Get ready for the best news you’re going to hear all day: following a low FODMAP diet doesn’t mean cutting out dairy or protein! You can still fill your coffee cup with milk, enjoy awesome summer barbecues and dig into bowls of yummy ice cream if you’ve got IBS. You just have to be careful about the types and quantities you eat. To help you out, here’s a list of low FODMAP dairy products, dairy alternatives and proteins.
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The Happy Healthy Motivated Low FODMAP Foods Series
This is part 3 of the Happy Healthy Motivated low FODMAP foods series. If you’re following a low FODMAP diet, check out the rest of the series:
- Part 1 – Low FODMAP Foods: Fruits and Veggies
- Part 2 – Low FODMAP Foods: Cereals, Flours, Grains and Seeds
- Part 3 – Low FODMAP Foods: Proteins, Dairy & Dairy Alternatives
- Part 4 – Low FODMAP Foods: Snacks, Nuts & Drinks
- Part 5 – Low FODMAP Foods: Sauces, Dips + Spreads
The ultimate low FODMAP dairy, dairy alternatives & proteins list
For an even easier way to follow a low FODMAP diet, sign up for my free newsletter. When you do, I’ll email you the ultimate low FODMAP foods guide complete with 200 IBS-friendly foods and the quantities they’re safe to eat in! I’ll send it to you as a PDF, so you can save it onto your computer, tablet or smartphone or even print it off so you’ve got a paper copy. When you subscribe, you’ll also get one email each week from me with IBS advice and a healthy low FODMAP recipe. Sign up now!
Low FODMAP dairy products
One of the best things about IBS (I never thought I’d say that!) is that it doesn’t mean you’re allergic to dairy. It means you’re allergic to lactose. So to avoid nasty IBS symptoms, all you’ve got to do is switch your usual milks, yoghurts and ice creams for lactose-free versions.
Have a look next time you’re shopping. You’ll be surprised how many lactose-free options there are! It gets even better when it comes to cheese. As long as the cheese contains less than 1g of sugar or lactose, it’s not a trigger food, meaning it’s safe to eat.
- Aged cheese (1/2 cup grated, 2 slices or 2 small wedges)
- Condensed milk (1 tablespoon)
- Cottage cheese (1/4 cup)
- Goat’s milk (1 cup)
- Goat’s milk yoghurt (1/2 cup)
- Lactose-free ice cream (1/2 cup)
- Lactose-free milk (1 cup)
- Lactose-free yoghurt (1/2 cup)
- Ricotta cheese (1/4 cup)
- Whipped cream (1/2 cup)
Low FODMAP dairy alternatives
We all experience IBS differently. And when I have a flare-up, I can’t stomach any kind of dairy at all – whether or not it contains lactose. If you’re like me and can’t handle dairy without horrendous side effects, you’re best off switching from lactose-free dairy to dairy alternatives.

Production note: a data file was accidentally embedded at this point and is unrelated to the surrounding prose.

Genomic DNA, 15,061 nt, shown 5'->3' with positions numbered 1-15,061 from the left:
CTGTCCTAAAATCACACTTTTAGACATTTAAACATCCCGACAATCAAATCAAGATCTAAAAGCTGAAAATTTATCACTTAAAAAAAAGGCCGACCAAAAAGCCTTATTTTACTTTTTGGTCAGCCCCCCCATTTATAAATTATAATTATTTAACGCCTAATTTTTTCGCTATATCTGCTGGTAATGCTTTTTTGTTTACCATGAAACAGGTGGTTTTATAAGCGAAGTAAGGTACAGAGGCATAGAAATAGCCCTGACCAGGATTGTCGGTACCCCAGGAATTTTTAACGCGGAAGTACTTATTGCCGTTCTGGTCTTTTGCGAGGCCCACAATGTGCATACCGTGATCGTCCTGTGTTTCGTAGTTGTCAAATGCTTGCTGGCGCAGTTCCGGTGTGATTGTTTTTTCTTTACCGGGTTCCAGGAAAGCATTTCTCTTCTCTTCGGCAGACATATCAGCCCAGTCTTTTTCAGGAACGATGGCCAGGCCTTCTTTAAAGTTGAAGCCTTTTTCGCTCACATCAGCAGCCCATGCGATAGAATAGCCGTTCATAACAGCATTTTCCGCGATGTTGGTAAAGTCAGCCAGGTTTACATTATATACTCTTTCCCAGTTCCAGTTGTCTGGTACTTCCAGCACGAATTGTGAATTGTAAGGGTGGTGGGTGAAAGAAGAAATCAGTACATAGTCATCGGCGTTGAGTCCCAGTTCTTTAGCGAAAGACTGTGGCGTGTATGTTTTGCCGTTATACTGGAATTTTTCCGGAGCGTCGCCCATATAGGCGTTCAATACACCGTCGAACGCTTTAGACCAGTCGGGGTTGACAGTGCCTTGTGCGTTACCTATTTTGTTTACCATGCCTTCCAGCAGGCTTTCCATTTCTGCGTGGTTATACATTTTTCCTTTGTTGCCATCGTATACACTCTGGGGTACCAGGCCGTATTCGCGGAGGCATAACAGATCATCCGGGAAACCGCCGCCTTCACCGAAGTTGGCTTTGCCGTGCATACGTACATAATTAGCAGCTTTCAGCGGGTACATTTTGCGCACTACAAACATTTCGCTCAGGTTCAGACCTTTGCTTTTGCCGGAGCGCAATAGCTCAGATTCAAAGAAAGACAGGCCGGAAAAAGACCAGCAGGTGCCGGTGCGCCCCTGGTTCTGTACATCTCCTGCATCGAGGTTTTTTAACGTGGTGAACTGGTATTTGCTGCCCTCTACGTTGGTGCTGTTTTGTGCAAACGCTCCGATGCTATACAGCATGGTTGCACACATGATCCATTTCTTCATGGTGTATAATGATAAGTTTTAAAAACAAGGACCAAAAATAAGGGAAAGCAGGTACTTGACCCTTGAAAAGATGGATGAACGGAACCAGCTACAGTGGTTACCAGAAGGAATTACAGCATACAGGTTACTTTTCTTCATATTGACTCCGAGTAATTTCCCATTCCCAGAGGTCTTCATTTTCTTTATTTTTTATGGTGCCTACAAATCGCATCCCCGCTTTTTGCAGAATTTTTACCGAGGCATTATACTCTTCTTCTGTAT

- Coconut cream (1/2 cup)
- Coconut milk (1/2 cup)
- Almond milk (1 cup)
- Hemp milk (1 cup)
- Rice milk (1 cup)
Low FODMAP proteins
Now, let’s get onto proteins! Despite what people say about red meat being indigestible (it’s total nonsense) people with IBS can happily enjoy ordinary portions of meat, fish and eggs without anything bad happening. The problems begin when you get to plant-based proteins, such as beans and legumes. These super-healthy foods are naturally bloating and usually cause IBS sufferers extreme problems, so eat them sparingly.
One thing you can do to ease symptoms is only buy beans and legumes which have been canned and then rinse them thoroughly before cooking them. Canning significantly reduces the levels of FODMAPs in foods and when you rinse off the liquid they’re stored in, you get rid of even more FODMAPs. How cool is that?
- Butter beans, canned and rinsed (1/4 cup)
- Chana dhal (1/2 cup)
- Chickpeas, canned and rinsed (1/4 cup)
- Firm tofu (2/3 cup)
- Garbanzo beans, canned and rinsed (1/4 cup)
- Green lentils, voiled (1/4 cup)
- Lentils, canned and rinsed (1/2 cup)
- Lima beans (1/4 cup)
- Mung beans (1/4 cup)
- Quorn (1.6lb / 75g)
- Red lentils, boiled (1/4 cup)
- Tempeh (2.2lb / 100g)
- Urid dhal (1/2 cup)
- Unprocessed eggs (unlimited)
- Unprocessed fish (unlimited)
- Unprocessed meat (unlimited)
I’m not a superhero with unlimited resources and I didn’t put this amazing list of low FODMAP dairy, dairy alternatives and proteins together myself. I adapted it from DietVsDisease – a site which bases their list on the Monash University low FODMAP diet app. I’ve also got to tell you that I’m not any kind of dietitian, nutritionist, doctor or medical professional. I’m simply an IBS sufferer helping out other IBS sufferers with low FODMAP food lists.
Everyone is different and we react differently to different foods. So please, please don’t take what I say as gospel. My low FODMAP foods list is meant to be a helpful guide and nothing more. You know what’s best for you and if you’re sure you can’t handle certain foods, avoid them. Even if they’re on my low FODMAP foods list!